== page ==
One of the things I love about our home is that my wife keeps an unabridged dictionary open on a stand in our living room. Whenever she looks up a word which she comes upon in her voracious reading, she makes a little pencil tic next to the entry. I have no such habit, but I often find myself stopping and perusing whatever page it happens to be open to. The other day my eye caught the entry for earnest, and I was brought up short by what I saw.
Now, I have frequently heard the expression earnest-money used in (boring grown-up) conversation, and to my mind it made perfect sense: a sum of money paid to assure one party that the other is serious, earnest in their intention. As I said, it makes sense, and I would never given the concept any further thought. But there are in fact two completely independent words at work here, which evolved into an identical spelling in modern English.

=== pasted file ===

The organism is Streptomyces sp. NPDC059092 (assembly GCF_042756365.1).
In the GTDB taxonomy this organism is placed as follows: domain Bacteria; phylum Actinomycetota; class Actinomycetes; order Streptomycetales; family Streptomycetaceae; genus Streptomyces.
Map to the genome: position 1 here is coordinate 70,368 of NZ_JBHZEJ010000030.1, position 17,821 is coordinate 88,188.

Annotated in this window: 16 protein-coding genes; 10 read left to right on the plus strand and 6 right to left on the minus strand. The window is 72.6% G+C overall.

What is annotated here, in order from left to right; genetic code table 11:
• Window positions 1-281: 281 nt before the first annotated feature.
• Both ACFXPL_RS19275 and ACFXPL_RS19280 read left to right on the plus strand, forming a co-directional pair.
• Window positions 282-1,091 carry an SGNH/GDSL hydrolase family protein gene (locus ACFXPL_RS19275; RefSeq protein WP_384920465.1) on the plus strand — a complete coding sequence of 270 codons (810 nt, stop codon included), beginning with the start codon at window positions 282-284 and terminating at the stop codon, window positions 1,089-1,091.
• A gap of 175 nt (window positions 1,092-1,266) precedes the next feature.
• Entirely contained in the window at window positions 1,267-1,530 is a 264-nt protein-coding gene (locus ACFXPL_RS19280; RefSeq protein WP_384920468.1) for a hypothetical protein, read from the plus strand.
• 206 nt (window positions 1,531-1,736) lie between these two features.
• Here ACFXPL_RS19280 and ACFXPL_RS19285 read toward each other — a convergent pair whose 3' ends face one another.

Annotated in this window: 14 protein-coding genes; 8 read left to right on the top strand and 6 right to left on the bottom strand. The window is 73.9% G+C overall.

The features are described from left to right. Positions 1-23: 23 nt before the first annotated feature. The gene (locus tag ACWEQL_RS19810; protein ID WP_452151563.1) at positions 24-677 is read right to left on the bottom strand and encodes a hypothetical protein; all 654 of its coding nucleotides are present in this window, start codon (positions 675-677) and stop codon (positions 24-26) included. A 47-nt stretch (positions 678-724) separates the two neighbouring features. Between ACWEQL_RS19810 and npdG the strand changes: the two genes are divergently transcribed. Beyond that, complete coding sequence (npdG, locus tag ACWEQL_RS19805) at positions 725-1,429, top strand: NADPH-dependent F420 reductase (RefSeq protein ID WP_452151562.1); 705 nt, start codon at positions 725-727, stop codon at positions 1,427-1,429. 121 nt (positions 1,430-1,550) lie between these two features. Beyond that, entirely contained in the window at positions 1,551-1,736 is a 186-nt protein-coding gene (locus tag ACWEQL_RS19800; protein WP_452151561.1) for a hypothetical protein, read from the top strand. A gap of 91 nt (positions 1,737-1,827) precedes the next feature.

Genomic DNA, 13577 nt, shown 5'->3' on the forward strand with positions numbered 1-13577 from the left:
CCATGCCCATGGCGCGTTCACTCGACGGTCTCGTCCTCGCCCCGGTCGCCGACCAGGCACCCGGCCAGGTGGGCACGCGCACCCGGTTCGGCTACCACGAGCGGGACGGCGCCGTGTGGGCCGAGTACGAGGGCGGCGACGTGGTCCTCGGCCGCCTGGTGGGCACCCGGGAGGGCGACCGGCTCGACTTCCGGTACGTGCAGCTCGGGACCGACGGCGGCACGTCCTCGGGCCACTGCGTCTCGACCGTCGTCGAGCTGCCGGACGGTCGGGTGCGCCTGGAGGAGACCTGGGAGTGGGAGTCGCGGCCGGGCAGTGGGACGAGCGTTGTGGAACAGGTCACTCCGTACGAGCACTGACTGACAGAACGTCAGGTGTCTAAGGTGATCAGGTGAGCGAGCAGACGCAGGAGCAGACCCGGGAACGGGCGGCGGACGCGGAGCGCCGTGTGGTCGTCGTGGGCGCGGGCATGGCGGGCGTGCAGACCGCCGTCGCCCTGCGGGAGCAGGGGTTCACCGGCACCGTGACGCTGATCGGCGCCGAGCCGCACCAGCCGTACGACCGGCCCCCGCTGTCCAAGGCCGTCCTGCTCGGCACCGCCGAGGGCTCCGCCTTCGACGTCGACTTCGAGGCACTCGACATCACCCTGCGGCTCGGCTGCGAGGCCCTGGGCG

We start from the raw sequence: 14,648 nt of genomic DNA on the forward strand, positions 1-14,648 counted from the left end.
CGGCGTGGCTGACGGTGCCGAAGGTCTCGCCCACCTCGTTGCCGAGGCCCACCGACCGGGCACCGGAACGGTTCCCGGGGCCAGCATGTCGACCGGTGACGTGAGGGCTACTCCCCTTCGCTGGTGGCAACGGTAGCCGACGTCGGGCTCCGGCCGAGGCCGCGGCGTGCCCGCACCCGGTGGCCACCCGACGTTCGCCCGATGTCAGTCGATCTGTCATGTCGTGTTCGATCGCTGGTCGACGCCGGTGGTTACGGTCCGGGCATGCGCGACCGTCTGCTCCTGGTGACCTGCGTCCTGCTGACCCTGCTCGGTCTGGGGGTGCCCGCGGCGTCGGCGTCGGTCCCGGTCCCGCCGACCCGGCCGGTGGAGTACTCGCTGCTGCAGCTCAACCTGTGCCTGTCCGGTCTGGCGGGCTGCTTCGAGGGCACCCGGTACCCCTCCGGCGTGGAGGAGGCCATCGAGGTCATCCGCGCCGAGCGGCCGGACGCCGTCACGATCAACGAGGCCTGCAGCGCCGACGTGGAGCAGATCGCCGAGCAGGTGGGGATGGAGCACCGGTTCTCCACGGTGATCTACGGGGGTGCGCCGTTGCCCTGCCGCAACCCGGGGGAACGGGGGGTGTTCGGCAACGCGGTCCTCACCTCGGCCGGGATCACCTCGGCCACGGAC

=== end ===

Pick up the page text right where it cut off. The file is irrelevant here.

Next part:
The earnest we think of (now almost exclusively used adjectivally) is taken from Old English eornust and goes back to an unknown base word which also provided the source for the Old Norse ern meaning ‘brisk, vigourous’ and the Gothic arniba ‘safely’ (New Shorter Oxford English Dictionary). As a noun, it means “seriousness, as opposed to jest” (op. cit.).
The other earnest comes to us from a Middle English word — arles —representing a mediæval diminutive of the Latin word arrha, itself derived from the Greek arrabōn, all meaning ‘money given as a pledge or to bind a transaction’ i.e. earnest-money. An earnest can also be used figuratively to mean any pledge or foretaste of a person’s intentions. The final form of the second was deliberately aligned with the form of the first somewhere along the way, thus giving us our two words in one.
And now we know that.